8. Of course this kind of thing happened in the US as well, but I have never seen such a picture before. How fascinating, like uncovering Atlantis.

    1. Jackie says:

      Thomas at My Porch, I’m pleased that you found it interesting :-)

  9. Amy says:

    Wow, that dialect seems impossible, but if it’s not the whole book I suppose it should be manageable. Sounds like a really interesting topic for sure.

    1. Jackie says:

      Amy, Yes. I don’t think it is one that you’ll pick up as you go along either – too many new words. It took me several years to learn their language ;-)

  10. Patty says:

    This sounds lovely and I love the photos…

  11. Mystica says:

    We have a similar situation in Sri Lanka where a village was flooded to make way for a dam and during drought the whole village reappears !

    This book sounds very good especially when its applicable to a region the book must be very rich in detail about the geography and people.

    1. Jackie says:

      Mystica, It is a bit weird to see the village reappear – perhaps you’ll take some pictures of your reappearing village next time it is visible?

  12. I was in Cumbria only 2 weeks ago, Jackie, and I spotted this book in a little bookshop and almost bought it – I really wish I had now!

    Living in Yorkshire means that I can get to the Lakes fairly quickly and we often go up there for the weekend – it is one of my favourite places in the whole world. Where abouts did you live up there?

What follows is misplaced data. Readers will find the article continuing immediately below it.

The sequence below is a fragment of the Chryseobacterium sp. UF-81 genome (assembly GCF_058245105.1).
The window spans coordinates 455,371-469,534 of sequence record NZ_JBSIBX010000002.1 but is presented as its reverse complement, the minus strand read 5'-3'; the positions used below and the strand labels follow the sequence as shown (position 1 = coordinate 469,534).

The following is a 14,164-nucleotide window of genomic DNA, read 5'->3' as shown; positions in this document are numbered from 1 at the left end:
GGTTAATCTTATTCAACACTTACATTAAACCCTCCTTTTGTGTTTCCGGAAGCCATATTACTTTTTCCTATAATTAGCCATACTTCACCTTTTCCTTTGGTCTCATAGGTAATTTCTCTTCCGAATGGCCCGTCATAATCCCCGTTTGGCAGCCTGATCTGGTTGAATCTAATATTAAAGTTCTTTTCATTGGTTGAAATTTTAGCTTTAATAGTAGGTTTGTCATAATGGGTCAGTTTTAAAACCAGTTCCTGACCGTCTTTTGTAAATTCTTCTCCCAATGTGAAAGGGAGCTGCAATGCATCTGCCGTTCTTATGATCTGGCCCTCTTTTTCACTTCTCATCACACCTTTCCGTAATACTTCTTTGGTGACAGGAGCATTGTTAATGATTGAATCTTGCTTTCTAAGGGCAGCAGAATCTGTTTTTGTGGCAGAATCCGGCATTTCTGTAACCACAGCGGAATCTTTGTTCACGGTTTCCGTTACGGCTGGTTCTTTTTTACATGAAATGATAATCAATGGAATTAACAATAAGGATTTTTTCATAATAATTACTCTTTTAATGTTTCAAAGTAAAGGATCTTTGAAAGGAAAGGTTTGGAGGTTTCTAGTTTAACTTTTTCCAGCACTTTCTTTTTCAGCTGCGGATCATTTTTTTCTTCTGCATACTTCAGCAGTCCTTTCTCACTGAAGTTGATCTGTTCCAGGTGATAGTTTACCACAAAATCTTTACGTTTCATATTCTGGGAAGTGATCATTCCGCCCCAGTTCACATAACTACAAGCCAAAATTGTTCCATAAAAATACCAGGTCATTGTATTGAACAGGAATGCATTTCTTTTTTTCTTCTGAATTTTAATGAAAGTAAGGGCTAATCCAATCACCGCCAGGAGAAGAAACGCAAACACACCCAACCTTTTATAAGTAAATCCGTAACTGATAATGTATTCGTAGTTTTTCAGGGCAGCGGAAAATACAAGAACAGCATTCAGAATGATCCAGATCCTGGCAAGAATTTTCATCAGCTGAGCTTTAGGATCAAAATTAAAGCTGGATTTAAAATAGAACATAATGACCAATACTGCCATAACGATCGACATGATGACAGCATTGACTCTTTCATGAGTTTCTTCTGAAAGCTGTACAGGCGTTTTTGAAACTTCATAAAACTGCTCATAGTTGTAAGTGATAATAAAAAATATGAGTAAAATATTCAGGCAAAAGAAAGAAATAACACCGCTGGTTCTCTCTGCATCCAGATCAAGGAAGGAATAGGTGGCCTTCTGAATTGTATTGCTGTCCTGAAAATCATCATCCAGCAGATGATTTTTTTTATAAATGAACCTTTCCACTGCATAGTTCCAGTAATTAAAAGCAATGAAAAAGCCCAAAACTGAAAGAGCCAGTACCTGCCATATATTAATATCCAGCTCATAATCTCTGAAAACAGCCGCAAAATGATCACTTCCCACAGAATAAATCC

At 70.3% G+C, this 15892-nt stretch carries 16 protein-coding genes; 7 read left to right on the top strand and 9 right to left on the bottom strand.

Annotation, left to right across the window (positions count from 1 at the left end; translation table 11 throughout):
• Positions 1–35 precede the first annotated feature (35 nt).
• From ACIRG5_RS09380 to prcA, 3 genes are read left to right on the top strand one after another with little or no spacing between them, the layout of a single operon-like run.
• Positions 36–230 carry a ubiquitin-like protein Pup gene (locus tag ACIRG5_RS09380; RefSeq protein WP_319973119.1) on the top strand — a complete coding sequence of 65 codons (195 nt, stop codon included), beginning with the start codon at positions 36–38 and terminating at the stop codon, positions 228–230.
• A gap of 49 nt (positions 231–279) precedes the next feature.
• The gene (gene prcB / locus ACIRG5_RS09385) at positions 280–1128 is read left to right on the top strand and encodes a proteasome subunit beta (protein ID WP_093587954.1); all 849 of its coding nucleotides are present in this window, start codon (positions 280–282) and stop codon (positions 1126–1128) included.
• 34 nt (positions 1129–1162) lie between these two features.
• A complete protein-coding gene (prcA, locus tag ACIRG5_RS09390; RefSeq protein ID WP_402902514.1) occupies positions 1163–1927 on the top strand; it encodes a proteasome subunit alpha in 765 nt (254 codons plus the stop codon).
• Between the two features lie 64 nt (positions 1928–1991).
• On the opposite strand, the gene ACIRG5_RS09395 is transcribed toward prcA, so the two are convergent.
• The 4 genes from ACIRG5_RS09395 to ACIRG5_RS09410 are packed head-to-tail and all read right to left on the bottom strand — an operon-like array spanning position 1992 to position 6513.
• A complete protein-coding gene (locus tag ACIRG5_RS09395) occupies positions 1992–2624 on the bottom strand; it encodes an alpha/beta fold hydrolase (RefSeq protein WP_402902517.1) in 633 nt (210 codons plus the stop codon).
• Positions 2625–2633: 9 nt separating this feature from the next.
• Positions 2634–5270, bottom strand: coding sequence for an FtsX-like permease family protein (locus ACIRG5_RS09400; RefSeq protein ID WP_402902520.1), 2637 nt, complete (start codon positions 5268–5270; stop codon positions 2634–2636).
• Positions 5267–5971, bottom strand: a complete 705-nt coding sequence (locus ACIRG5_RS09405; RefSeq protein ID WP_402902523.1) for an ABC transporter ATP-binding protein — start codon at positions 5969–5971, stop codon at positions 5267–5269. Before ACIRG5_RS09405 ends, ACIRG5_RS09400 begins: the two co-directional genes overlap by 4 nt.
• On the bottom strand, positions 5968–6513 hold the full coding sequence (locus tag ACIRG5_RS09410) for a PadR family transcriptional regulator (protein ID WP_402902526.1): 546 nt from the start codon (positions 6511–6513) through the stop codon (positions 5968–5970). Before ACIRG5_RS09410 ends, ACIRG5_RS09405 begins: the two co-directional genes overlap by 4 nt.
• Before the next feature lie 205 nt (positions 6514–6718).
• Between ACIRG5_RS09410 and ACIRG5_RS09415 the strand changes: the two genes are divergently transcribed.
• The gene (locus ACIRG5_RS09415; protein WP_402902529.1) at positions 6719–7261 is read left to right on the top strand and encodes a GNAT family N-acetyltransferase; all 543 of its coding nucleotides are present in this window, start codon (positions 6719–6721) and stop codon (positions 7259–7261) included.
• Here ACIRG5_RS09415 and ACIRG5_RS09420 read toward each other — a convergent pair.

I don’t think I know any more books set in the Lakes other than a murder mystery by Val McDermid called Grave Tattoo. If you can recommend any more I’d love to hear :)

    1. Jackie says:

      The Book Whisperer, Oh no! Sorry to hear you missed out on the book. I hope that you find another copy at some point.

      I used to live in the north Lakes, in a village near Cockermouth. Cockermouth was under water last year so it briefly experinced the same thing as Haweswater :-(

      I’m afraid I haven’t read any other books set in the Lake District, but I’m keeping my eyes open for them :-)

  13. Jenny says:

    I’m not sure I’ve ever read anything set in the Lake District, but I do not exactly and completely know that I would notice if a book were set in the Lake District. I have heard of it, but its boundaries are not clear to me.

    1. Jackie says: